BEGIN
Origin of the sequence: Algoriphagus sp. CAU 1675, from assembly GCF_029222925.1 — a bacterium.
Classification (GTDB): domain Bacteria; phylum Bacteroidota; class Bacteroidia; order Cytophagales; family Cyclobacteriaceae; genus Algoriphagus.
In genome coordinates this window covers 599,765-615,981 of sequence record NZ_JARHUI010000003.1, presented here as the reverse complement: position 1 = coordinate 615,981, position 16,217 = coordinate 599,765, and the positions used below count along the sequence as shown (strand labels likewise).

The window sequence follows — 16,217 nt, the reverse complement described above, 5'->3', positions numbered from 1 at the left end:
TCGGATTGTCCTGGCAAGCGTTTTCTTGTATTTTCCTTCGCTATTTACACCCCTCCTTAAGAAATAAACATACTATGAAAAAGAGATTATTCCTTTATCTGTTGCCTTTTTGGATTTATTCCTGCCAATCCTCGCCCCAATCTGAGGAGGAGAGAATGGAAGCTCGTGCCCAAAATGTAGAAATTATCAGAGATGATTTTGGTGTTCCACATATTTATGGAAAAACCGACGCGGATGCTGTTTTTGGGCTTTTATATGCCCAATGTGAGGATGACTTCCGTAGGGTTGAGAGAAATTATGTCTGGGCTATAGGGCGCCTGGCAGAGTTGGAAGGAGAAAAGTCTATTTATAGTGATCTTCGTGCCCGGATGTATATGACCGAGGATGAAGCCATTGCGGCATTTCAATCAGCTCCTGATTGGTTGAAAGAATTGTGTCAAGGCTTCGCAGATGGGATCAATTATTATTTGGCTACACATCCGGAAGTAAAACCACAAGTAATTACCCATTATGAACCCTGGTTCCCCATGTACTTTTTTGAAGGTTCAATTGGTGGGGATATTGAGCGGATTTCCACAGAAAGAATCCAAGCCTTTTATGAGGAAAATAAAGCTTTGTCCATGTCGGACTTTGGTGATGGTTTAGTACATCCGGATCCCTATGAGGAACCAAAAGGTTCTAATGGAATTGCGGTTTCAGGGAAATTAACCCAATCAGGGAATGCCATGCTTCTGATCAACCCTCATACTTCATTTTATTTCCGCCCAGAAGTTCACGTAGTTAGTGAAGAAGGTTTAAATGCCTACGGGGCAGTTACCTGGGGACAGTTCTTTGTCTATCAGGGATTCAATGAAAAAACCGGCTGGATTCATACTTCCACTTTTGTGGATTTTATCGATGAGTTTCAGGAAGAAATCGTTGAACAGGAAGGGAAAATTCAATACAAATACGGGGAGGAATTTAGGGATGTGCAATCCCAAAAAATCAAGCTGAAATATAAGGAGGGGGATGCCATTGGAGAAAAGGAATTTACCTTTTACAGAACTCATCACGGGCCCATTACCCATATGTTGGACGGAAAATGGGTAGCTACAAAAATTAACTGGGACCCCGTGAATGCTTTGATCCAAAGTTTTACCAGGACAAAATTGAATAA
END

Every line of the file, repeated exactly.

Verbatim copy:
Origin of the sequence: Algoriphagus sp. CAU 1675, from assembly GCF_029222925.1 — a bacterium.
Classification (GTDB): domain Bacteria; phylum Bacteroidota; class Bacteroidia; order Cytophagales; family Cyclobacteriaceae; genus Algoriphagus.
In genome coordinates this window covers 599,765-615,981 of sequence record NZ_JARHUI010000003.1, presented here as the reverse complement: position 1 = coordinate 615,981, position 16,217 = coordinate 599,765, and the positions used below count along the sequence as shown (strand labels likewise).

The window sequence follows — 16,217 nt, the reverse complement described above, 5'->3', positions numbered from 1 at the left end:
TCGGATTGTCCTGGCAAGCGTTTTCTTGTATTTTCCTTCGCTATTTACACCCCTCCTTAAGAAATAAACATACTATGAAAAAGAGATTATTCCTTTATCTGTTGCCTTTTTGGATTTATTCCTGCCAATCCTCGCCCCAATCTGAGGAGGAGAGAATGGAAGCTCGTGCCCAAAATGTAGAAATTATCAGAGATGATTTTGGTGTTCCACATATTTATGGAAAAACCGACGCGGATGCTGTTTTTGGGCTTTTATATGCCCAATGTGAGGATGACTTCCGTAGGGTTGAGAGAAATTATGTCTGGGCTATAGGGCGCCTGGCAGAGTTGGAAGGAGAAAAGTCTATTTATAGTGATCTTCGTGCCCGGATGTATATGACCGAGGATGAAGCCATTGCGGCATTTCAATCAGCTCCTGATTGGTTGAAAGAATTGTGTCAAGGCTTCGCAGATGGGATCAATTATTATTTGGCTACACATCCGGAAGTAAAACCACAAGTAATTACCCATTATGAACCCTGGTTCCCCATGTACTTTTTTGAAGGTTCAATTGGTGGGGATATTGAGCGGATTTCCACAGAAAGAATCCAAGCCTTTTATGAGGAAAATAAAGCTTTGTCCATGTCGGACTTTGGTGATGGTTTAGTACATCCGGATCCCTATGAGGAACCAAAAGGTTCTAATGGAATTGCGGTTTCAGGGAAATTAACCCAATCAGGGAATGCCATGCTTCTGATCAACCCTCATACTTCATTTTATTTCCGCCCAGAAGTTCACGTAGTTAGTGAAGAAGGTTTAAATGCCTACGGGGCAGTTACCTGGGGACAGTTCTTTGTCTATCAGGGATTCAATGAAAAAACCGGCTGGATTCATACTTCCACTTTTGTGGATTTTATCGATGAGTTTCAGGAAGAAATCGTTGAACAGGAAGGGAAAATTCAATACAAATACGGGGAGGAATTTAGGGATGTGCAATCCCAAAAAATCAAGCTGAAATATAAGGAGGGGGATGCCATTGGAGAAAAGGAATTTACCTTTTACAGAACTCATCACGGGCCCATTACCCATATGTTGGACGGAAAATGGGTAGCTACAAAAATTAACTGGGACCCCGTGAATGCTTTGATCCAAAGTTTTACCAGGACAAAATTGAATAA